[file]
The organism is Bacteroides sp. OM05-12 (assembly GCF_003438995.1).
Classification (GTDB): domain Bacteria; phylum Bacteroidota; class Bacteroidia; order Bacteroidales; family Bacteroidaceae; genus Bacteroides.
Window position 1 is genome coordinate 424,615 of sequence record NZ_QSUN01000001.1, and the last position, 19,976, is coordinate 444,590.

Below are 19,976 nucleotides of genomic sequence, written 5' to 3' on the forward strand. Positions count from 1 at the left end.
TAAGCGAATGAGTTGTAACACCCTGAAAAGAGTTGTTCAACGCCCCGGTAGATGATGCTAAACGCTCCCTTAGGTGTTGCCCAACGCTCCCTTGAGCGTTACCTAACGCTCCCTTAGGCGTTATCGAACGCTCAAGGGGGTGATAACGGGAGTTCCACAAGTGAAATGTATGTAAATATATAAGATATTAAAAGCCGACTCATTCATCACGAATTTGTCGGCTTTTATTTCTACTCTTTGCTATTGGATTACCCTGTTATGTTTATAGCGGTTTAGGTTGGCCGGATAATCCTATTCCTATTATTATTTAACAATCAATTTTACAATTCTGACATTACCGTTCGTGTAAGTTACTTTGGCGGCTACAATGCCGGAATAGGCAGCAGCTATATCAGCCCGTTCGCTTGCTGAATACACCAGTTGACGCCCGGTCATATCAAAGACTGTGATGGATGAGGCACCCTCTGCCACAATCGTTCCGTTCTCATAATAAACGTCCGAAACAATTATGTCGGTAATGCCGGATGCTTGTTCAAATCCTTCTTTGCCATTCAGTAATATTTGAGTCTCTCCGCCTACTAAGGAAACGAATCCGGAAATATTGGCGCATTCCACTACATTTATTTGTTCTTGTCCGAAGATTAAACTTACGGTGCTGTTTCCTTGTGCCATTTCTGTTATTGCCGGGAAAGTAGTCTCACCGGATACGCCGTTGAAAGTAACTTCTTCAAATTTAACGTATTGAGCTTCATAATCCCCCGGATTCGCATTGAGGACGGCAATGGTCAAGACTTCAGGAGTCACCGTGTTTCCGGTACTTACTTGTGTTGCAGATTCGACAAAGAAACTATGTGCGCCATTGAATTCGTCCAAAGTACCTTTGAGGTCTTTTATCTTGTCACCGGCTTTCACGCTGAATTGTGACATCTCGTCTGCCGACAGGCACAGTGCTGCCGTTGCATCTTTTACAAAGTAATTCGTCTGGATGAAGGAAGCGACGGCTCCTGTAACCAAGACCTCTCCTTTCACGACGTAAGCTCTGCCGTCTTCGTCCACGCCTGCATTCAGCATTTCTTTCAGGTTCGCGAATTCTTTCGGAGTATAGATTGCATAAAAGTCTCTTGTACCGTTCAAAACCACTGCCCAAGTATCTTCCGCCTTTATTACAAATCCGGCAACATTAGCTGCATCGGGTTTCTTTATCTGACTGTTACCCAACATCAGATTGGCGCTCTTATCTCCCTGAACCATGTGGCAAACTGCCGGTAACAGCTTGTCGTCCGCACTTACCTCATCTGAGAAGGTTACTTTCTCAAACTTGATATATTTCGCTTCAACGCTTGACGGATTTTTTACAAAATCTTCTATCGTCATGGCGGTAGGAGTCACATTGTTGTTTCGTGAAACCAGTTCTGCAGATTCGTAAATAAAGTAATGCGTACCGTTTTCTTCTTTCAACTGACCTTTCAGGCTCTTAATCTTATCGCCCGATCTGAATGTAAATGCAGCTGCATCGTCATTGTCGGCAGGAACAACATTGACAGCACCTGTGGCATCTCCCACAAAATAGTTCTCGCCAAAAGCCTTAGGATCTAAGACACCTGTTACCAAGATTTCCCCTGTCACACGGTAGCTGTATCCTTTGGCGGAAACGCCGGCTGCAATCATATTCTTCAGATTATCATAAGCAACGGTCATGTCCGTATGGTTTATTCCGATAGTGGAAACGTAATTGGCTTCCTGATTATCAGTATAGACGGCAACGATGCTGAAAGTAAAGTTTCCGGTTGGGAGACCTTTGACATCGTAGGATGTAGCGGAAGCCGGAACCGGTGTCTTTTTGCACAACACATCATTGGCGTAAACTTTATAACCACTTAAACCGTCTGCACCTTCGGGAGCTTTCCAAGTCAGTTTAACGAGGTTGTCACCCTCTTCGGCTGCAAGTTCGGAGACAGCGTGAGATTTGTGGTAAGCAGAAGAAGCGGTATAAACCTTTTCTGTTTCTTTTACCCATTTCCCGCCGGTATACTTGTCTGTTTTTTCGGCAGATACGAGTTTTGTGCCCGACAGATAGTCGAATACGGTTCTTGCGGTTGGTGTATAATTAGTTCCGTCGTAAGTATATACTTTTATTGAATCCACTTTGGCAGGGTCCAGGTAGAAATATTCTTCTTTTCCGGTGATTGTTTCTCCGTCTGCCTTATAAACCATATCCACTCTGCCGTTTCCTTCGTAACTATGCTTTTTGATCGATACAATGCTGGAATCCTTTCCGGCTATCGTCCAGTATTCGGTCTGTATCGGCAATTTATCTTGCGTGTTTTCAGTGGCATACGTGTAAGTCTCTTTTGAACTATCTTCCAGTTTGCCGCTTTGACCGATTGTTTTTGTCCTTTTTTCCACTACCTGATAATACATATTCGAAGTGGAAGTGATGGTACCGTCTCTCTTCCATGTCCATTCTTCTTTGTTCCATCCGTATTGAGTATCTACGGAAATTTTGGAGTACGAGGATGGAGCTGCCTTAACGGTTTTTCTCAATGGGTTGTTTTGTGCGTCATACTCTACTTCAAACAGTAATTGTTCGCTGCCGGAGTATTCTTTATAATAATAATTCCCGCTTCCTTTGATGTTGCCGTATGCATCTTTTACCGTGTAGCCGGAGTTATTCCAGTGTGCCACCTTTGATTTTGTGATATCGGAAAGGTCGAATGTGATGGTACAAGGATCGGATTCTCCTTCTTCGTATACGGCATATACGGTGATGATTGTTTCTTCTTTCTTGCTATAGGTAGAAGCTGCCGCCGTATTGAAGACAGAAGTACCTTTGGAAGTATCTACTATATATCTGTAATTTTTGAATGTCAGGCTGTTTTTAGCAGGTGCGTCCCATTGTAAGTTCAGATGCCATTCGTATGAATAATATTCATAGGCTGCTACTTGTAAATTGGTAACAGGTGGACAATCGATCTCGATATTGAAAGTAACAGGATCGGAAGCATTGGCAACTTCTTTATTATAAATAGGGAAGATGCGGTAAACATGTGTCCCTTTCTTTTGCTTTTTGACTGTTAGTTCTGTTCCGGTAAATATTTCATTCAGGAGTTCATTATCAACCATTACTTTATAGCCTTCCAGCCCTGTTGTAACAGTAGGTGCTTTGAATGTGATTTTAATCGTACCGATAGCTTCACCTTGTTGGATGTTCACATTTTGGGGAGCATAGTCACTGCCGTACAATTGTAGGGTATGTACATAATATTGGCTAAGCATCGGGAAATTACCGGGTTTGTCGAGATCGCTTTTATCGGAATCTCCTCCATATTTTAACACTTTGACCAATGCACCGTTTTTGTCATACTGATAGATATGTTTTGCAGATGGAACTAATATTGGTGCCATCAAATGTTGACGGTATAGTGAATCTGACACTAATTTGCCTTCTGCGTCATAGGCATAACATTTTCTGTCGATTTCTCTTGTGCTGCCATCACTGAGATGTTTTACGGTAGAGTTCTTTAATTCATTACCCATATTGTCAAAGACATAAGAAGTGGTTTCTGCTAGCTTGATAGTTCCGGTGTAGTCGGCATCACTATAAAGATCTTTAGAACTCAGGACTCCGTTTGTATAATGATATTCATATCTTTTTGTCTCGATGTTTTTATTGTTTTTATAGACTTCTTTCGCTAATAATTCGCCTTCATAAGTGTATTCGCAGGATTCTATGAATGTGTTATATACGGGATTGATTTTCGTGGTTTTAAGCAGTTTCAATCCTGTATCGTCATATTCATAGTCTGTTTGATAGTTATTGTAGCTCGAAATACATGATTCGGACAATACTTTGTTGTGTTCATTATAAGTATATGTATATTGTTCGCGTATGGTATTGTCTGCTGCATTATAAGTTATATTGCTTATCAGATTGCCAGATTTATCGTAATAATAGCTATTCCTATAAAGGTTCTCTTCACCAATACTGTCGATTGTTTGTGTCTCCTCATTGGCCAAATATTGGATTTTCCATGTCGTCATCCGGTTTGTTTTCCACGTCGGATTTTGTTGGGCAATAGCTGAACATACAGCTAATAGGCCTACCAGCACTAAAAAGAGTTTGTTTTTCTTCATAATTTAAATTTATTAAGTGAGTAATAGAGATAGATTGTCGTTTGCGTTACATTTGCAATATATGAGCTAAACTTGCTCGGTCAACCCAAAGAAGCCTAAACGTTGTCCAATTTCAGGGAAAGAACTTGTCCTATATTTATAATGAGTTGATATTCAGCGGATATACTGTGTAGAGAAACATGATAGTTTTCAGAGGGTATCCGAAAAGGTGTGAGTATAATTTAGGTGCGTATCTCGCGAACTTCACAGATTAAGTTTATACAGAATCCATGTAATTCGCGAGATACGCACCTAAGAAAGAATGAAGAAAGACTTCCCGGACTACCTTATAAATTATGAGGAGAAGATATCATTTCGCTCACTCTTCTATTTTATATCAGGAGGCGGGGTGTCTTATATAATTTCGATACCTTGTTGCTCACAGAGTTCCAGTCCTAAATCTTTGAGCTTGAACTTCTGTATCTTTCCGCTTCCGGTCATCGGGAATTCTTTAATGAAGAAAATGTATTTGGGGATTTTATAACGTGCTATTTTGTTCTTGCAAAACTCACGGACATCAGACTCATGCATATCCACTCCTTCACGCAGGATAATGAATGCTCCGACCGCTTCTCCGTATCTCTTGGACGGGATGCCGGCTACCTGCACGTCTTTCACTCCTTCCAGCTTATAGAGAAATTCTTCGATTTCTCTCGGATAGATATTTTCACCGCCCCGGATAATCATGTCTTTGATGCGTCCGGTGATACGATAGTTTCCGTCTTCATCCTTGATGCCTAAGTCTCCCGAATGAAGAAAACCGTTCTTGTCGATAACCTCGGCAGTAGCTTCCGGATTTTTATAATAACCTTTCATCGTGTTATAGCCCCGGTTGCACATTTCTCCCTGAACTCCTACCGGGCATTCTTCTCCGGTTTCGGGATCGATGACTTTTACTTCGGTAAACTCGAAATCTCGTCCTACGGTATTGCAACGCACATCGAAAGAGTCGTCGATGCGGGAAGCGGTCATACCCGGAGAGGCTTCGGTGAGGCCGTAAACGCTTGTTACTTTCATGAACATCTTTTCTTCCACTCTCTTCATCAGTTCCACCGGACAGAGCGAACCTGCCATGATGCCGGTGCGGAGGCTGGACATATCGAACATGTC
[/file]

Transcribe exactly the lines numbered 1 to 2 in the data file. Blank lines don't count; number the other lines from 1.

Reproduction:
The organism is Bacteroides sp. OM05-12 (assembly GCF_003438995.1).
Classification (GTDB): domain Bacteria; phylum Bacteroidota; class Bacteroidia; order Bacteroidales; family Bacteroidaceae; genus Bacteroides.